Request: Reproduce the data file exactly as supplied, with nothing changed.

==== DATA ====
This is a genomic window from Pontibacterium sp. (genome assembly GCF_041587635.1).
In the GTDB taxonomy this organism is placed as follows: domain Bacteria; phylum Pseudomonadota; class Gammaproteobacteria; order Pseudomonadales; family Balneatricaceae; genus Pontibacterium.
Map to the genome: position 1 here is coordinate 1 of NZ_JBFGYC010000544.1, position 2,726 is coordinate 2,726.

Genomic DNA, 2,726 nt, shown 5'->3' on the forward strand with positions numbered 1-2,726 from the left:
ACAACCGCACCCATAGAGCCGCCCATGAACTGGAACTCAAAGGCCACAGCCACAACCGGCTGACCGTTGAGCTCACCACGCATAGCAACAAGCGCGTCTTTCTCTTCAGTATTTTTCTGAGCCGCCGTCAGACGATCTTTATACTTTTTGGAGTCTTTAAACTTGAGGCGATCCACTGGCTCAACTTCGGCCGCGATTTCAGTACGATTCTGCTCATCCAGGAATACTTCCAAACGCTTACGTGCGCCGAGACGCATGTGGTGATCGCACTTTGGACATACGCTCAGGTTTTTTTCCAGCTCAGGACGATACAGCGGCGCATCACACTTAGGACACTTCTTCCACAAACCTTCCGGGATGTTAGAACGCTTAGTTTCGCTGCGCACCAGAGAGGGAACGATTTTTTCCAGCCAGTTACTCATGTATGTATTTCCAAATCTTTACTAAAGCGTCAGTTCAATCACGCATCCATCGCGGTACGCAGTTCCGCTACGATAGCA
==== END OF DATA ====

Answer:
This is a genomic window from Pontibacterium sp. (genome assembly GCF_041587635.1).
In the GTDB taxonomy this organism is placed as follows: domain Bacteria; phylum Pseudomonadota; class Gammaproteobacteria; order Pseudomonadales; family Balneatricaceae; genus Pontibacterium.
Map to the genome: position 1 here is coordinate 1 of NZ_JBFGYC010000544.1, position 2,726 is coordinate 2,726.

Genomic DNA, 2,726 nt, shown 5'->3' on the forward strand with positions numbered 1-2,726 from the left:
ACAACCGCACCCATAGAGCCGCCCATGAACTGGAACTCAAAGGCCACAGCCACAACCGGCTGACCGTTGAGCTCACCACGCATAGCAACAAGCGCGTCTTTCTCTTCAGTATTTTTCTGAGCCGCCGTCAGACGATCTTTATACTTTTTGGAGTCTTTAAACTTGAGGCGATCCACTGGCTCAACTTCGGCCGCGATTTCAGTACGATTCTGCTCATCCAGGAATACTTCCAAACGCTTACGTGCGCCGAGACGCATGTGGTGATCGCACTTTGGACATACGCTCAGGTTTTTTTCCAGCTCAGGACGATACAGCGGCGCATCACACTTAGGACACTTCTTCCACAAACCTTCCGGGATGTTAGAACGCTTAGTTTCGCTGCGCACCAGAGAGGGAACGATTTTTTCCAGCCAGTTACTCATGTATGTATTTCCAAATCTTTACTAAAGCGTCAGTTCAATCACGCATCCATCGCGGTACGCAGTTCCGCTACGATAGCA